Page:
I'm pretty set for stuff to be honest, it's one of the side-effects of the job. What I really need is something to store it all. It amazes me that after all these years, nobody has come up with a really good system for keeping cables neat and tidy.
I'm the office smart home nut, and the one aspect that I haven't really done any work on is motorising the blinds, so that would be kind of cool. Proper Bond villain.
I'd like a pair of active noise cancelling earbuds that won't fall out if I wear them in bed. I'm sick to death of finding the left one at the bottom of the bed, covered in fluff with a toenail impailed on the rubber bit. That's be ace.
Finally, if you could, any chance you could bring Silicon Valley a little bit nearer? I'm the oldest member of Team INQ and the jetlag is killing me. Cheers pal.
PS - if any of this is too much trouble, how about Super Smash Bros, Mario Party, and some way of stopping people emailing me every five minutes to see if I got their last email. (If anyone does it the same day, ideally I'd like for them to stink of raw sewage for the next 24 hours).
Contributing editor, Roland Moore-Colyer
As I look around my pokey, cold, and dimly-lit flat, the one thing that warms me is the rather hefty mass of tech I've acquired as both a reviewer and a tech nerd. Suffice to say the past 18 months have been pretty good for tech; sure there have been incremental upgrades to various laptops and phones, but all the tech around is properly excellent.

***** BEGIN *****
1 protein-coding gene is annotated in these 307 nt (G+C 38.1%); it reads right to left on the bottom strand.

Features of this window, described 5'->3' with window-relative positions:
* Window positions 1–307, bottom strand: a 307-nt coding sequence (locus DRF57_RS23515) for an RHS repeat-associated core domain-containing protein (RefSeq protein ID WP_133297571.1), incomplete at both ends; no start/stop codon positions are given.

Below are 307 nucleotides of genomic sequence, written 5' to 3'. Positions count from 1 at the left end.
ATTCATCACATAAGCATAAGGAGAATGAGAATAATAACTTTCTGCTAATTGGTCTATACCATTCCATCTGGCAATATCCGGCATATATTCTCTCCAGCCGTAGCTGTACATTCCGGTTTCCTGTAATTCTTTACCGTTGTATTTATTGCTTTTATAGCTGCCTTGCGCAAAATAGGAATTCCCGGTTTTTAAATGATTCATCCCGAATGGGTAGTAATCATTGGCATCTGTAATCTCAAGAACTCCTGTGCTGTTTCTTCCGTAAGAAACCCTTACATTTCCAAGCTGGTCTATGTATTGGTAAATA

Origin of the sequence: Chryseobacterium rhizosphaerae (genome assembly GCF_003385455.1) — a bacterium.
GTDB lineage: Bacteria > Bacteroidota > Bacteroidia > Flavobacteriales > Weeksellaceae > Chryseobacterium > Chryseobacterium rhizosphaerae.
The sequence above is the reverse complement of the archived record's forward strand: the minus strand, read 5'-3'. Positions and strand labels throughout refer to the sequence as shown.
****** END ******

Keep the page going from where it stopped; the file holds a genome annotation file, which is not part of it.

The Surface Laptop 2 is lovely (I just hope Microsoft keeps forgetting I have it) and the Pixel 3 and OnePlus 6T are top-drawer Android phones; pity Apple hasn't sent us any kit.
And I recently bought an Xbox One X as a rather indulgent treat to run Red Dead Redemption 2 at 4K, and it looks bloody brilliant and really shows how impressive Redmond's powerhouse console is.
So year, Mr Claus, I'm good on pretty much most stuff. However, as good as all this tech is, it's somewhat stymied by my utterly s**t broadband.
I live in an area where fibre is available but getting it yanked from the neared junction box to my flat building is not currently a thing, thanks to needing to get permission from the actual building landlords. Apparently, you can own a flat in London but not really own it.